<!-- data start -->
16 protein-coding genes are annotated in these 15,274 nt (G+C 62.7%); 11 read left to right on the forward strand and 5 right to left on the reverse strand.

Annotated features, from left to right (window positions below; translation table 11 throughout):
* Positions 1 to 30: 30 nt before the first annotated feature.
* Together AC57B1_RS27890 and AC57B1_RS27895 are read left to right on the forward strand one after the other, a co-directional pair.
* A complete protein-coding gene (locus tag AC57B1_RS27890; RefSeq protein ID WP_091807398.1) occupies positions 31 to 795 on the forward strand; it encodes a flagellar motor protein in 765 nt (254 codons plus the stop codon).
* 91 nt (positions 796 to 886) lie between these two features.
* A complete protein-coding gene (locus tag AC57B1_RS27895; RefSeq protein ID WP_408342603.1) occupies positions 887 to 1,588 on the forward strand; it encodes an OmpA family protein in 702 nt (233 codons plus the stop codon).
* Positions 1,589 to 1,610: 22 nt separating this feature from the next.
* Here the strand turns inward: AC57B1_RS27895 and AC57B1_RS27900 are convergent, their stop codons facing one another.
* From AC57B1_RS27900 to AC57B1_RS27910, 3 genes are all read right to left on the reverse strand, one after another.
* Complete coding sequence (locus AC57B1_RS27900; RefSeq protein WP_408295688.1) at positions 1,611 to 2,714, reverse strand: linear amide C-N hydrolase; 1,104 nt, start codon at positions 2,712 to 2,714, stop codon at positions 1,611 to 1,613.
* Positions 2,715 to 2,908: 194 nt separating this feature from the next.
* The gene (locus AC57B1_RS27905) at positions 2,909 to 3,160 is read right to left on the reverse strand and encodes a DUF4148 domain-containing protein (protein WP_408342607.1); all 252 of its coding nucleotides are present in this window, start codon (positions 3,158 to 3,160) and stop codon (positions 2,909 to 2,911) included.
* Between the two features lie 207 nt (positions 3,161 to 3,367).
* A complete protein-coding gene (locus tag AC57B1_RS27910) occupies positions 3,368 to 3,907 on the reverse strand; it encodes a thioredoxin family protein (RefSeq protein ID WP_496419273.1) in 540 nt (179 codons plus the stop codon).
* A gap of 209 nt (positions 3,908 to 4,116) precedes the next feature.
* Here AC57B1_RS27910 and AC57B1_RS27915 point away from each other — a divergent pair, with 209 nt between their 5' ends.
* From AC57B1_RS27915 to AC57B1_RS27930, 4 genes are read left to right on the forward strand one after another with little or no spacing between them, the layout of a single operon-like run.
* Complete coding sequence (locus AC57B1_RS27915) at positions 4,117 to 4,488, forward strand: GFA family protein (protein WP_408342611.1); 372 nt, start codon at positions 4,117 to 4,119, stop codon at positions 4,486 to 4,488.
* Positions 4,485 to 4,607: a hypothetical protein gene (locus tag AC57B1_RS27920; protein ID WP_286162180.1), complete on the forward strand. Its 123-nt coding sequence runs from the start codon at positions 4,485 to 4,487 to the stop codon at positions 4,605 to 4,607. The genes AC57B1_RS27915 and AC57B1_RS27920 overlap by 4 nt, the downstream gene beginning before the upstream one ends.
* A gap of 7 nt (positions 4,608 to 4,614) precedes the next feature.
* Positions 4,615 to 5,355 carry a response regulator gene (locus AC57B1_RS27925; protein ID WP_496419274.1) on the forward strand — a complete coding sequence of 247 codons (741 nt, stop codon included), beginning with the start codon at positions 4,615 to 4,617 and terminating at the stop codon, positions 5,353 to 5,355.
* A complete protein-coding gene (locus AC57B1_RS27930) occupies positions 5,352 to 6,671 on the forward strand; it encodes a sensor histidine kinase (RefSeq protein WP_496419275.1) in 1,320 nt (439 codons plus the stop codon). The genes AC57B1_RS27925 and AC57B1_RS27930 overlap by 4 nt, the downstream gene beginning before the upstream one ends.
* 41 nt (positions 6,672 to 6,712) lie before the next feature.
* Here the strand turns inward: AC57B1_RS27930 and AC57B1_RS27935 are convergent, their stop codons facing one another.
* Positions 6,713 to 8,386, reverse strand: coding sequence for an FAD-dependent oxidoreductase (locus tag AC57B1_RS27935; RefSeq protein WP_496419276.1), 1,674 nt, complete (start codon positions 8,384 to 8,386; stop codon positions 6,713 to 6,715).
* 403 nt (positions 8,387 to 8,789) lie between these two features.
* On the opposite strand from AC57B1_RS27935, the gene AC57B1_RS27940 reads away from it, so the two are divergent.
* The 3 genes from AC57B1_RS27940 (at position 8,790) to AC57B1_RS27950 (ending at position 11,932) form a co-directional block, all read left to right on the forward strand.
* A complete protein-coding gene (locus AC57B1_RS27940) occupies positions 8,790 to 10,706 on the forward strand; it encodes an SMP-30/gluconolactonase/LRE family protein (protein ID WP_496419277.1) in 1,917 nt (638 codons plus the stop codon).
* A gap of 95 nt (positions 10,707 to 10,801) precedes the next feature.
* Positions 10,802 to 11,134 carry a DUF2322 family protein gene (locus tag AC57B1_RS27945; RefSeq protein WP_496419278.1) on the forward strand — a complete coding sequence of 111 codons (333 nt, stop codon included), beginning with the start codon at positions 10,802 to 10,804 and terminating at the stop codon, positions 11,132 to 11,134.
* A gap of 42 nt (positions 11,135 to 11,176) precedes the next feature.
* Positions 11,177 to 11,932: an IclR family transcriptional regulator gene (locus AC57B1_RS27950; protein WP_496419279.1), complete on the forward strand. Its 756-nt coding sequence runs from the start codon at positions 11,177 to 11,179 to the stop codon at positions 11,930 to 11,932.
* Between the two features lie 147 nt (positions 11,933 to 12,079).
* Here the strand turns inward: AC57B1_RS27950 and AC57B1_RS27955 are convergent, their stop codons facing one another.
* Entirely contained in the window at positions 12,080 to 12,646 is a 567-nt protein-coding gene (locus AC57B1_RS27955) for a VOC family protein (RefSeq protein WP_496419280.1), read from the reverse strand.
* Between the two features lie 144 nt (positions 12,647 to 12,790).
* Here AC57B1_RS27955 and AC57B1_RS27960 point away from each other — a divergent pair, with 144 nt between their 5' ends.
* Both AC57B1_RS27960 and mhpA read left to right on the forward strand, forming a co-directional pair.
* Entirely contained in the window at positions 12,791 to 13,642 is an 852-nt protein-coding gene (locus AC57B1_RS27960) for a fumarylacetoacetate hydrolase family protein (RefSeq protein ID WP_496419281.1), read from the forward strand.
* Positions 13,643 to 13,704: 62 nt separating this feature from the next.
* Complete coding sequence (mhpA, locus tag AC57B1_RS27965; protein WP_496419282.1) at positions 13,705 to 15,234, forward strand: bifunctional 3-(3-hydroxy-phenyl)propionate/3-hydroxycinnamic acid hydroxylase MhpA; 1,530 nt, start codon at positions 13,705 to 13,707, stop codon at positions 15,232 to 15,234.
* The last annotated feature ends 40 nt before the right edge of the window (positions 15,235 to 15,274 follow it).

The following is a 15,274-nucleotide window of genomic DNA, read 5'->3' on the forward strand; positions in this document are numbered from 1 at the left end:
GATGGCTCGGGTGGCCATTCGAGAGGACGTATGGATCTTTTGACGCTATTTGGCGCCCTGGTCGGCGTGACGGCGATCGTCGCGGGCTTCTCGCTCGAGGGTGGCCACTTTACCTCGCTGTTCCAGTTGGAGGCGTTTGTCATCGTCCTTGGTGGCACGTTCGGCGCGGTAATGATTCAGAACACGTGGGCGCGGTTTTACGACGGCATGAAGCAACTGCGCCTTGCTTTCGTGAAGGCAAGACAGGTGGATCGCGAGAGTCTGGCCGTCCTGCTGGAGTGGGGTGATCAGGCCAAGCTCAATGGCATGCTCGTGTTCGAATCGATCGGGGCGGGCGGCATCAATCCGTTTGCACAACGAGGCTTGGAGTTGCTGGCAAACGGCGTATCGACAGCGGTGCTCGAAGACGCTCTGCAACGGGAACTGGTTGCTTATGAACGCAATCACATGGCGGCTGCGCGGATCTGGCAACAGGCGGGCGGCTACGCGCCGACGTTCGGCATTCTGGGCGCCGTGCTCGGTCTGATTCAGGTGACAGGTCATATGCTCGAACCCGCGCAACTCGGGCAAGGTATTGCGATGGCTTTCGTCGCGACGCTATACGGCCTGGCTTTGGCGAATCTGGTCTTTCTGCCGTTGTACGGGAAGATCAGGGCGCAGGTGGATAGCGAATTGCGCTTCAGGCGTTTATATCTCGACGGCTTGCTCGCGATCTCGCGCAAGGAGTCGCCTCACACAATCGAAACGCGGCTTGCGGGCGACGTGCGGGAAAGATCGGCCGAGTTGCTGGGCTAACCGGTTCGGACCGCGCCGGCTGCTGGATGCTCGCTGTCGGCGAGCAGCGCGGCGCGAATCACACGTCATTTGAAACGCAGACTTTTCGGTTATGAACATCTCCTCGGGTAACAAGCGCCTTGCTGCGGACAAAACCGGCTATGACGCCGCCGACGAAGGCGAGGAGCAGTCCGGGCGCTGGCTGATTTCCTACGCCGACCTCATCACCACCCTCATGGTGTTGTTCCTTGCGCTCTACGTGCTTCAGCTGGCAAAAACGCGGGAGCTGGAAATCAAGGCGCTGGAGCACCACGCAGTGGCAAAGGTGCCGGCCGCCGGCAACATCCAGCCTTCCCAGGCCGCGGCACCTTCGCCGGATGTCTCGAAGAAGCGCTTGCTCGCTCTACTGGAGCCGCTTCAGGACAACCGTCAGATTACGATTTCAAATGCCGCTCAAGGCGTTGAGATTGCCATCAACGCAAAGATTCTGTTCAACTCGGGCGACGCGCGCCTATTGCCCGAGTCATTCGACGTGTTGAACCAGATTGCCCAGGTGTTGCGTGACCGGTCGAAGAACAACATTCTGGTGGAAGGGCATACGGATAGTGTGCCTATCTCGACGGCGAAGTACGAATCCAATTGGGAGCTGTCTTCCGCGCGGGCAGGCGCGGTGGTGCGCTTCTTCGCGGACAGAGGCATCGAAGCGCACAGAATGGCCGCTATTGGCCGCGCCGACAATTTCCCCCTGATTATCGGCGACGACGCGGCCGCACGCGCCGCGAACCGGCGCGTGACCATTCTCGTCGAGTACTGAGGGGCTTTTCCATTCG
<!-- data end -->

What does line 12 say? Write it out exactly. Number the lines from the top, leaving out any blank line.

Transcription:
* Positions 2,715 to 2,908: 194 nt separating this feature from the next.